Unlimited Wordpress themes, plugins, graphics & courses! Unlimited asset downloads! From $16.50/m
by
Lessons:7Length:42 minutes

Next lesson playing in 5 seconds

Cancel

Free Preview: Essential JS Libraries for UI (User Interfaces)

Welcome to the Course

00:36
  • Overview
  • Transcript

In this short course, you’ll be introduced to a number of lightweight JavaScript plugins that are designed to solve common user interface problems. You will learn how to use these frameworks to create modals, date selectors, animated menus, and more.

Learn JavaScript: The Complete Guide

We've built a complete guide to help you learn JavaScript, whether you're just getting started as a web developer or you want to explore more advanced topics.

1. Introduction

1.1 Welcome to the Course

Hello and welcome to Essential JS Libraries for user interfaces. My name is Craig Campbell and I will be your instructor for this course. In this short course, I want to introduce you to a few lightweight JavaScript plugins that I've come across that help to solve specific user interface problems. We'll take a look at a JavaScript modal, a date picker for working with forms, an off Canvas navigation menu, and a couple of other lightweight plugins. So I want to thank you for watching this course and in the next lesson, we'll get started.

2. JavaScript UI Plugins

2.1 Modaal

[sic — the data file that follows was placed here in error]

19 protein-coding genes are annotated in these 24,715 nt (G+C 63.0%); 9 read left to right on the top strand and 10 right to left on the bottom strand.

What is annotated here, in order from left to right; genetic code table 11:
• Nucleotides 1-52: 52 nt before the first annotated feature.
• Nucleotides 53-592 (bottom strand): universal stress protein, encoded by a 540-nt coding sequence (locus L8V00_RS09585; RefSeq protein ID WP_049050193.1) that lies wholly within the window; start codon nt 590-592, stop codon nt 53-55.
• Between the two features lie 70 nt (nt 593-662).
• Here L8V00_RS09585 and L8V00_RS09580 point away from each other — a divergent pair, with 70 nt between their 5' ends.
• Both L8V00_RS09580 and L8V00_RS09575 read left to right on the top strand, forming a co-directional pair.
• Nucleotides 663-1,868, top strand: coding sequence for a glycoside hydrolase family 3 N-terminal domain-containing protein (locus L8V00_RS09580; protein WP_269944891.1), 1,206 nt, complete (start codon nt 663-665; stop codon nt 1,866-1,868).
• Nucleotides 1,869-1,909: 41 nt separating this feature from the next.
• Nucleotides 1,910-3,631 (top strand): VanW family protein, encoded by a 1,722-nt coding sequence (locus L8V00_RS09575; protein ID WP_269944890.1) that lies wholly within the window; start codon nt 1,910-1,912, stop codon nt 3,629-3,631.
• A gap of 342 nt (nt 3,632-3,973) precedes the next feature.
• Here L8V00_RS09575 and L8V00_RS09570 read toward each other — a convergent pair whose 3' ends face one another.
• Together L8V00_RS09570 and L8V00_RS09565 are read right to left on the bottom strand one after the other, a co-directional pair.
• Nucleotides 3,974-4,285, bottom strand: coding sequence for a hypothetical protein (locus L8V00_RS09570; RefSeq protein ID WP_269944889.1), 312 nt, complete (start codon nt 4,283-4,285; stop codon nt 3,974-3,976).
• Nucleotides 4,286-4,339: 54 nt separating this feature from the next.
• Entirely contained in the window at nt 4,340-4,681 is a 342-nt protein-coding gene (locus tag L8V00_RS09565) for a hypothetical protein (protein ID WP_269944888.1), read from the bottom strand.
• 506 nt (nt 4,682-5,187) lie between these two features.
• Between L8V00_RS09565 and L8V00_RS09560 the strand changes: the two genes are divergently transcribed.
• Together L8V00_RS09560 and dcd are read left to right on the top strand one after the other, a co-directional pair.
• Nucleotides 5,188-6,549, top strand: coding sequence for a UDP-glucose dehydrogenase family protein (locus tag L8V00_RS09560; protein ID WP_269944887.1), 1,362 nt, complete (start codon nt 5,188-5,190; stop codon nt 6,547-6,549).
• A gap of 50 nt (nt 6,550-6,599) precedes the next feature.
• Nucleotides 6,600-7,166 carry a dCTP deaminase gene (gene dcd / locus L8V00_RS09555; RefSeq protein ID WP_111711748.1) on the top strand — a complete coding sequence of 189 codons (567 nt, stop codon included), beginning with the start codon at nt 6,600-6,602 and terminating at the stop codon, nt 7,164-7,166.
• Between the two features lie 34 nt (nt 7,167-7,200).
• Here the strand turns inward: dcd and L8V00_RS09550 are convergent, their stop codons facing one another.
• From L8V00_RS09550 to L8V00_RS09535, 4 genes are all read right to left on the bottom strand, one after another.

Hello and welcome back. In this lesson, I want to introduce you to the Modaal Framework, which is a simple jQuery plugin that allows you to very, very easily create some light-weight modals using JavaScript. And we'll talk in this lesson about how to create normal text modals as well as some image galleries using this framework. So you can find the framework at humaan.com. And that's humaan with two As in it, forward slash, modaal with two As in it. And I'll include that link in the course notes for this lesson. But once you get to that page, you can scroll down and see a lot of information about the framework. And this is where you're gonna find a lot of the documentation. And so if you need more details about the framework after we're done with this lesson, this is the place where you would go. And you can click on the Download From GitHub link to jump over to GitHub. And over here is the clone or download link. Here you can open in your desktop if you have the desktop GitHub app, or you can click on Download Zip. And that will download a zip file that contains all of the folders and files that we see here. Now, for the most part, what we need is gonna be in the dist folder. If we click to go into that, we'll see a CSS and a JavaScript folder, and those will have all the files that we need. So I've already downloaded all of these locally. And if you open up your Project Files folder for this course, you'll find a folder called 01_Modaal. And if we double-click to go in that, you'll see a site-start folder. These will be our starting files for this project. And I'm just gonna copy paste that. And I'm just gonna change our final copy to site. So again, our site-start folder will have our starting files and the site folder itself will have the files that we're gonna end up with in this course. So I'm gonna right click on this site file. And I'm gonna open that up with Code. I'm using Visual Studio Code here as my editor. And you certainly don't have to, you can use whatever code editor you want. But in our folder, you'll notice we have an index.html file as well as our JavaScript folder which contains modaal.js and modaal.min.js. We're going to be using the minified version. Same thing with our CSS, we have modaal.css and modaal.min.css. And there's even a Sass version if you prefer to use Sass. We also have an images folder, which we're gonna get into later on, but that has a number of images and their thumbnails. And let's take a look at how this works. So you'll notice in the head of our document, we have a link to the Modaal style sheet, modaal.min.css. And that's in our CSS folder over here, and that just contains the basic styling for the framework. And then at the bottom of our body, just before our closing body tag, we have our script tags. Our first script tag here is for jQuery. We need to make sure we include jQuery before we include modaal.min.js. And then after jQuery we have our modaal script tag, and then after that we have our custom script tag where we're going to be coding everything that we need in this lesson. So what I wanna do is first I wanna create some content that we can use as a modal. And we can use whatever type of content we want here. I'm gonna use a div, and I'm gonna give it an id of myModal. And then I'm going to also give it an inline style, usually I would frown on inline styles. But in order to keep everything nice and simple here, all we need to do here is to give it a display of none. So then inside this div, I'm just going to grab some text and copy it. So that we'll have some content inside this modal div. So right now, if we were to look at this page, all we would see is this h1, because this div has been set to a display of none. So we could save that. Let's open this open up in explorer and double click on it to see it in the browser. And sure enough all we see is that h1. So let's jump back into our code. And let's add a link. And this link is going to open up our modal for us. So before we get to the modal, maybe underneath this h1 here, I'm gonna create an anchor tag. And for href, I'm gonna point to the id of the div that we're using for our model, but I'm going to use the pound sign. We're basically using a CSS selector here, so I'm gonna point to myModal, with the pound sign at the beginning. And then I'm gonna create a class here. And you can call this class whatever you want to. I'm gonna call it modal-trigger. And then we'll just put some text inside that anchor tag. Now, once again, if we were to save this, jump back into our document and refresh. We now see a link there, but we see that that link is not doing anything for us. So we need to use some JavaScript here to make that link active. And we're gonna see just how easy this is to do. So we're gonna scroll down and in our script section, you'll notice that we have this jQuery shorthand for the document ready function. So everything that we want to run once the document has finished loading will run inside of this function. So in between the curly brackets for this function, we're gonna type one simple line of code to get our modal functionality working. So using a jQuery selector, we're gonna type $, parenthesis. And then inside quotation marks I'm going to point to the CSS selector for our link that we want to click on. And our link has a class of modal trigger, so I'm gonna say .modal-trigger. And then all we need to do to get this to work is to type .modaal, again, don't forget modaal has two As in it in this framework. Open and close parentheses and a semicolon to end your statement. That's all we need to do to get this to work. So we are going to save our file, jump back over to our browser and refresh. And now when we click on our link, we see a very nice modal pop up. Now, the great thing about this modal is that it's very lightweight. It doesn't have a lot of default styling to it, like a Bootstrap modal would have. So you can style it up to look like whatever you want. So that's a basic modal. We can do a little bit more than this if we want. For example, let's say that I wanted to open up an image. Let's make another copy of our index.html file here, I'm just gonna copy and paste that. And then I'm gonna rename it, let's just call it image.html. And this time,for our href here, instead of pointing to the div that we want to open, I'm gonna delete this div. Remember, we're in a new file here now, image.html. So I'm not deleting anything in index.html. I'm gonna delete that div. And then for our anchor tag here, I'm going to change this, first of all, to say open image instead of open modal. And just to show you that you can use whatever class name you want, I'm going to change this from modal trigger to, let's just call it image. And then for the href, this is the key here, we're going to point to our image in the href. So, our images are located in the images folder. So I'm going to point to images/, and then there are a number of images in that folder, I'm going to grab nature-12.jpg here. And so we're pointing to that image now. So since we've changed the class name, we also need to change the class name on the modal instantiation down here. So now we're pointing to .image.modal, and let's see if that works. I'm gonna save that and we're gonna jump over to our browser and we're gonna navigate to image.html. And here is our link, let's click on it, and we see that nothing happens. And the reason for that is, by default, this modaal framework is designed to work with another element on the stage and it's going to open up that element in a modal. And that's not what we want here. What we want is we want to point to an external image and pull it up in the form of a modal. And all we really need to do to make that happen is to add a little bit to our modal call here. So inside the parentheses for our modal instantiation, I'm gonna put a set of curly brackets there to indicate a JavaScript object. I'm going to nudge that closing curly bracket down a couple of lines. And here we can put any number of property value pairs, and the property that we're looking for here is called type. So we're gonna say type, colon space, and then we're gonna type out the type of modal we're showing here inside quotation marks, and the type here should be image. And that's really all we need to do to get this to work. So if we were to save that, and the refresh our page. Click on Open Image. There we go. So we have the same effect that we saw before. But instead of loading more content that's on the same page, we're actually loading an external image. But we get that same really nice feeling there. And so let's go back to our HTML and let's talk about how we could take this a step further and turn this into an actual image gallery. So I'm gonna create another copy of image.html and I'm gonna rename this new copy gallery.html. And we're gonna do something very similar to what we've already done. Here we're pointing to nature-12.jpg in our href, and we've given it a class of image. I'm gonna add one more property to this, and this property is called data-group. And we're just gonna give that data group a name, and I'm gonna call it nature. And let's minimize this a little bit so we can see a little bit better. So again, we've called that data group nature. And now what we can do is we can create a number of different links here that are pointing to the same data group and it will group them all together in one image gallery. And so you don't have to watch me type all of that out. I'm just gonna copy these and paste them right here, I'm gonna replace what we have here, and let's take a look at what we've done. So we have a number of images here, they all have a class of image and they all have a data group of nature, make sure they all have the same data group name. And then inside our anchor tags, I've also put an image and these images are basically just thumbnail versions of the full size images. So these are different images then we're linking to. Again these are much smaller thumbnail versions of them. And the great thing about this is, is that this data group will take care of the entire functionality force. We don't have to do anything else in our JavaScript to get this to work. So we could save that, jump back into our browser, and instead of image.html, we jump over to gallery.html, and now we have a series of thumbnails. Obviously you'd want to style these up a little better, but it's a good starting point. And when we click on one of these thumbnails, we get that same modal treatment we got before but now you'll notice there is a little arrow next to it. And we can hover over that arrow and click on it and it will animate to the next image, it will animate the size of the container here. And that's a really nice effect. And so with just a little bit of HTML and JavaScript, we're able to make really great use of this Modaal framework. And again, it's a very light weight framework, so it's not gonna take up very much room. So if you want to use modals, but you don't want to use the whole Bootstrap framework just to get the modals, then you can use a framework like this. Now, one more thing I do want to point out real quick, if we go back to our index.html page, we have a link here, and by default it's set to work with these links, let's go back to index.html. Again, by default, it's set to work with a link, and our link is pointing to the id of the element that we want to treat as a modal. But just so you know, we could also get this to work with a button. So let's comment out our anchor tag here. I'm just gonna comment out so that you can uncomment it later if you wanna look at our source code. And I'm gonna create a button, I'm gonna give this button a class of modal-trigger, the same class we were using before, modal-trigger, and then we'll just say Show Modal. So there is our button, but in order to get this to work with a button as opposed to an anchor, because remember with a button we can't use this href. And that href is the key to getting our anchor to trigger that modal, and we no longer have that href property available for us with our button. So we have to do something a little bit different, and it's actually very, very easy. We just need to add something to our modal call. And what we need to add to it, again, I'm just going to copy and paste that line. And I'm gonna comment out that first one so that you'll still have it available. And all we need to do here is, again, add a JavaScript object. And inside that JavaScript object, we're gonna point to a property called content_source. And we're gonna give this a value that is basically the CSS selector for the content of our modal. So this has an id of myModal, so inside quotation marks we're going to say #myModal, and that's all we need to do. So if we save that, jump back into our browser, and refresh. Now we have a button instead of a link, and when we click on it, it still works. So there are a couple of different ways that you can get the modal to work. Now as far as I'm concerned, you could just use an anchor tag either way and then style it like a button if you want. But I just wanted to show you that there are a few options there, this is a flexible framework. And again, it's very easy to use, it's very lightweight. So thank you for watching and I'll see you in the next lesson.